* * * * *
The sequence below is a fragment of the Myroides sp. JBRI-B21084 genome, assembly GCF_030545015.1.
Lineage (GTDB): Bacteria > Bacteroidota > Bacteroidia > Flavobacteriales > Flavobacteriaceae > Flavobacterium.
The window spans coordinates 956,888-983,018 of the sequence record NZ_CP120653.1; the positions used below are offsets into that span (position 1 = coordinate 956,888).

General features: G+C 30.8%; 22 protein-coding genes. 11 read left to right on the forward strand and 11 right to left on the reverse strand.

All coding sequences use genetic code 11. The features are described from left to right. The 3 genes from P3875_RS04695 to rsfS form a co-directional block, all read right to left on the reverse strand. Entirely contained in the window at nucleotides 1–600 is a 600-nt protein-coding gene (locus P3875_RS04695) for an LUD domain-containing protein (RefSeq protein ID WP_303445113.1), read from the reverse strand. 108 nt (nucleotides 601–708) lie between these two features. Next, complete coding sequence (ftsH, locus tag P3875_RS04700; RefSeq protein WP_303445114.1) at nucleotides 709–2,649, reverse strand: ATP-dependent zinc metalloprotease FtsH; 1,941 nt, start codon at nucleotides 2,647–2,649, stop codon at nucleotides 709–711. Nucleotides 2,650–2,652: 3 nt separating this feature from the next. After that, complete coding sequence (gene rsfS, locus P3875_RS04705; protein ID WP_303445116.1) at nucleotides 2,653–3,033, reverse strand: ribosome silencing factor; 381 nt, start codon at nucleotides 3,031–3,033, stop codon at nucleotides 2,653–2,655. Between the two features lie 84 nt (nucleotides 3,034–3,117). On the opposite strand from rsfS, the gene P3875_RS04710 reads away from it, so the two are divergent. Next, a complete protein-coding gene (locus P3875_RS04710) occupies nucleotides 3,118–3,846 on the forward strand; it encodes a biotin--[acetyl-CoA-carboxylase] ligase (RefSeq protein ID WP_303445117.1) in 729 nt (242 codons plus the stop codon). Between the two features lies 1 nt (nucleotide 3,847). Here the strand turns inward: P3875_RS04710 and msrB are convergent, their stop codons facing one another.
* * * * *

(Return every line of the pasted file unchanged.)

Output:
The sequence below is a fragment of the Myroides sp. JBRI-B21084 genome, assembly GCF_030545015.1.
Lineage (GTDB): Bacteria > Bacteroidota > Bacteroidia > Flavobacteriales > Flavobacteriaceae > Flavobacterium.
The window spans coordinates 956,888-983,018 of the sequence record NZ_CP120653.1; the positions used below are offsets into that span (position 1 = coordinate 956,888).

General features: G+C 30.8%; 22 protein-coding genes. 11 read left to right on the forward strand and 11 right to left on the reverse strand.

All coding sequences use genetic code 11. The features are described from left to right. The 3 genes from P3875_RS04695 to rsfS form a co-directional block, all read right to left on the reverse strand. Entirely contained in the window at nucleotides 1–600 is a 600-nt protein-coding gene (locus P3875_RS04695) for an LUD domain-containing protein (RefSeq protein ID WP_303445113.1), read from the reverse strand. 108 nt (nucleotides 601–708) lie between these two features. Next, complete coding sequence (ftsH, locus tag P3875_RS04700; RefSeq protein WP_303445114.1) at nucleotides 709–2,649, reverse strand: ATP-dependent zinc metalloprotease FtsH; 1,941 nt, start codon at nucleotides 2,647–2,649, stop codon at nucleotides 709–711. Nucleotides 2,650–2,652: 3 nt separating this feature from the next. After that, complete coding sequence (gene rsfS, locus P3875_RS04705; protein ID WP_303445116.1) at nucleotides 2,653–3,033, reverse strand: ribosome silencing factor; 381 nt, start codon at nucleotides 3,031–3,033, stop codon at nucleotides 2,653–2,655. Between the two features lie 84 nt (nucleotides 3,034–3,117). On the opposite strand from rsfS, the gene P3875_RS04710 reads away from it, so the two are divergent. Next, a complete protein-coding gene (locus P3875_RS04710) occupies nucleotides 3,118–3,846 on the forward strand; it encodes a biotin--[acetyl-CoA-carboxylase] ligase (RefSeq protein ID WP_303445117.1) in 729 nt (242 codons plus the stop codon). Between the two features lies 1 nt (nucleotide 3,847). Here the strand turns inward: P3875_RS04710 and msrB are convergent, their stop codons facing one another.